Guide to getting a second opinion before surgery


The decision to have surgery is an important one. Whether it’s cosmetic surgery or an orthopedic procedure like knee surgery, we all want to feel certain we’ve chosen the right course of action.

Getting a second opinion for surgery can give you a better understanding of the details, risks, recovery process and any alternatives, including nonsurgical ones. With more knowledge, you’ll be able to prepare for your surgery – or start a different treatment plan – feeling you’ve made the best choice.

When should I get a second opinion before surgery?

Think about seeking a second opinion when your doctor says you have enough time to gather more information or explore other options. Getting a second opinion is actually pretty common, and it can be a particularly good idea when:

You feel like you need more information about your surgery

It’s important to have a full understanding of your procedure and how it will help you get back to feeling better. Do you feel fully briefed on any potential risks? Have your doctor and surgeon taken the time to answer all of your questions? Are you confident that your surgeon can expertly (and safely) perform the procedure? If you’re not sure you’re making the best choice, it may be time to look for a second opinion.

Your doctor doesn’t specialize in your type of surgery

Surgeons specialize in many different areas of expertise, from general surgery to orthopedics to surgical dermatology and much more. If your doctor or surgeon doesn’t have as much experience with your recommended procedure, a second opinion from another doctor or surgeon can help clarify your treatment plan.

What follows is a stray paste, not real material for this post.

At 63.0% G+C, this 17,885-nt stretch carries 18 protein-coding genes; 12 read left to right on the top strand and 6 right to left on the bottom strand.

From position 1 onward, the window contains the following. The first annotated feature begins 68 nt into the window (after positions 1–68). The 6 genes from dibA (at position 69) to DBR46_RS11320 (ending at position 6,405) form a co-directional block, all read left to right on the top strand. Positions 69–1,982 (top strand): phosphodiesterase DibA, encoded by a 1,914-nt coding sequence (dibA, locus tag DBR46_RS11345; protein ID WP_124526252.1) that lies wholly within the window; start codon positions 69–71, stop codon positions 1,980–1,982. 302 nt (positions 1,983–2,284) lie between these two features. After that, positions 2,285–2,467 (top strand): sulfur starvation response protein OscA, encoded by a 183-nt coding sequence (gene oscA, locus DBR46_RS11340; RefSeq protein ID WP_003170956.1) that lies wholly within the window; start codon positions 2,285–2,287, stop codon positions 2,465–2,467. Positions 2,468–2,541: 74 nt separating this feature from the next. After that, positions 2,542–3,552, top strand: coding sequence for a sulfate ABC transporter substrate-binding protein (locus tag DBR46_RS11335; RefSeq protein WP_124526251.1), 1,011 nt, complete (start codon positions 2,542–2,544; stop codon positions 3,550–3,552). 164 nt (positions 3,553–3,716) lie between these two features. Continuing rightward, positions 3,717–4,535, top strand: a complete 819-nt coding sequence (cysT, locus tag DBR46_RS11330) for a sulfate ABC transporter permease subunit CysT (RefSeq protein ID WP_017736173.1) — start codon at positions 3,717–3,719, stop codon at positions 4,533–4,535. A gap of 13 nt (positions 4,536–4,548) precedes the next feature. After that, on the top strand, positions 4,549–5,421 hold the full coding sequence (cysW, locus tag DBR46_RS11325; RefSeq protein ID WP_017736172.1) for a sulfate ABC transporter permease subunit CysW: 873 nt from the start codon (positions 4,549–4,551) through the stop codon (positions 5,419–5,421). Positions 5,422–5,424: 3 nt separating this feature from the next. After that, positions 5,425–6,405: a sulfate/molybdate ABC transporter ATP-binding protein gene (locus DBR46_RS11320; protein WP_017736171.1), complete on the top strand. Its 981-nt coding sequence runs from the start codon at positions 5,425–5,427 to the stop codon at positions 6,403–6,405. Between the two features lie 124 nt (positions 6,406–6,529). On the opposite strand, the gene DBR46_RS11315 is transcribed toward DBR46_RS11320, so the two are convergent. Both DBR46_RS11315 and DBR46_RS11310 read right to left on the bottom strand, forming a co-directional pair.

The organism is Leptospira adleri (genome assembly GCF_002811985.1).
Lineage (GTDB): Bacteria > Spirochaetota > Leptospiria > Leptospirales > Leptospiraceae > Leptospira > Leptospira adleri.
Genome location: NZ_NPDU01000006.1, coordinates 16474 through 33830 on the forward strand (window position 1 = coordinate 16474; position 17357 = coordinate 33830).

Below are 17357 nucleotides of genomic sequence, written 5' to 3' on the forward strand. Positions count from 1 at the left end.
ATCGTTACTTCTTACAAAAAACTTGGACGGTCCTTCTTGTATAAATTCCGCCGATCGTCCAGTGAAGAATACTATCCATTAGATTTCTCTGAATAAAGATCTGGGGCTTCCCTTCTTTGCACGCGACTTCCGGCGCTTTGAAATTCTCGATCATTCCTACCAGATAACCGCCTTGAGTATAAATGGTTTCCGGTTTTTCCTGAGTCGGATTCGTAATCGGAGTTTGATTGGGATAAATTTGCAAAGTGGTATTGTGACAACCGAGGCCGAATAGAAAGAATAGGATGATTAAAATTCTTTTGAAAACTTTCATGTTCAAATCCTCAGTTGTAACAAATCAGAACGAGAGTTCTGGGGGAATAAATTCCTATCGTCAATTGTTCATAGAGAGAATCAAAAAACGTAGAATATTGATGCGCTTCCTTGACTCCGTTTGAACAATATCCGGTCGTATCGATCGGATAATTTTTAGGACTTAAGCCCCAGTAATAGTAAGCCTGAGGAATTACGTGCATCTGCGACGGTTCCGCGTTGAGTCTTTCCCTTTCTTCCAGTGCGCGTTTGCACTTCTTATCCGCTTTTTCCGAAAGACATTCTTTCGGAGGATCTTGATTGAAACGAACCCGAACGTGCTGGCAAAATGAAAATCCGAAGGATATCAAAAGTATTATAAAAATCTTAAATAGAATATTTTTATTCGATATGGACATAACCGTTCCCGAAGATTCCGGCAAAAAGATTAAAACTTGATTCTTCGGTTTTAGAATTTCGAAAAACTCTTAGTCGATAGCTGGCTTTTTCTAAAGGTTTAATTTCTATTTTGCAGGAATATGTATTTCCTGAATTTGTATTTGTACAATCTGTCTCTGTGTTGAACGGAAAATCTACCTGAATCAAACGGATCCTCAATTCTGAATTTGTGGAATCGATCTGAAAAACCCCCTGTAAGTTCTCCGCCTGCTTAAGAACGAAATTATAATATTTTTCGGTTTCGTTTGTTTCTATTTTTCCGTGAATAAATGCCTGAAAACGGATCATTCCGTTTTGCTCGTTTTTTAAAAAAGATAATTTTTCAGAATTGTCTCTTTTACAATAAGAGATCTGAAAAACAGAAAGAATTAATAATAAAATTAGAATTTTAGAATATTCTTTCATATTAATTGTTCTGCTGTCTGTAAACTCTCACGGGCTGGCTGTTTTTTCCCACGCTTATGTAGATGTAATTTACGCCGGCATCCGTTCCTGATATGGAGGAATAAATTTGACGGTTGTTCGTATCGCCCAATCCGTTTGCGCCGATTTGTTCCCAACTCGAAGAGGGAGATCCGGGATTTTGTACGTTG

You’re told surgery is your only option

In some cases, there may be less invasive or noninvasive solutions to consider as part of your treatment plan. You’ll also want to consider if surgery will help you accomplish your goals, whether those are getting back to running daily, moving around your home with less pain or anything else. Seeing another surgeon, or a different type of doctor, may offer new perspectives.

You’re interested in cosmetic surgery

Not every cosmetic surgeon has the same training, certifications or experience. If you’re curious about cosmetic surgery, it’s best to research your options. Ask questions about your surgeon’s qualifications and see if there are patient testimonials or before-and-after pictures for the procedure you have in mind. Also, because your health insurance likely won’t cover procedures that aren’t medically necessary, a second opinion can help you compare costs. Some surgeons offer no-cost cosmetic surgery consultations.

Does insurance cover second opinions for surgery?

Check with your health insurance plan to review what’s covered. In some cases, getting a second opinion is actually necessary before your coverage kicks in.

Your insurance company can provide a list of doctors and surgeons that are in your network. But for procedures that aren’t medically necessary, often neither the second opinion nor the surgery itself are covered. It’s best to check with your insurance company about your personal situation. If a second opinion is called for, use it as an opportunity to learn more about your procedure and treatment options.

How to get a second opinion before surgery

An essential part of the process is talking with your current doctor or surgeon about getting a second opinion for surgery. Don’t worry about offending them – most have been through second opinions before and understand how routine they are. They’re likely to support and encourage you, and they can also be great resources for where to look.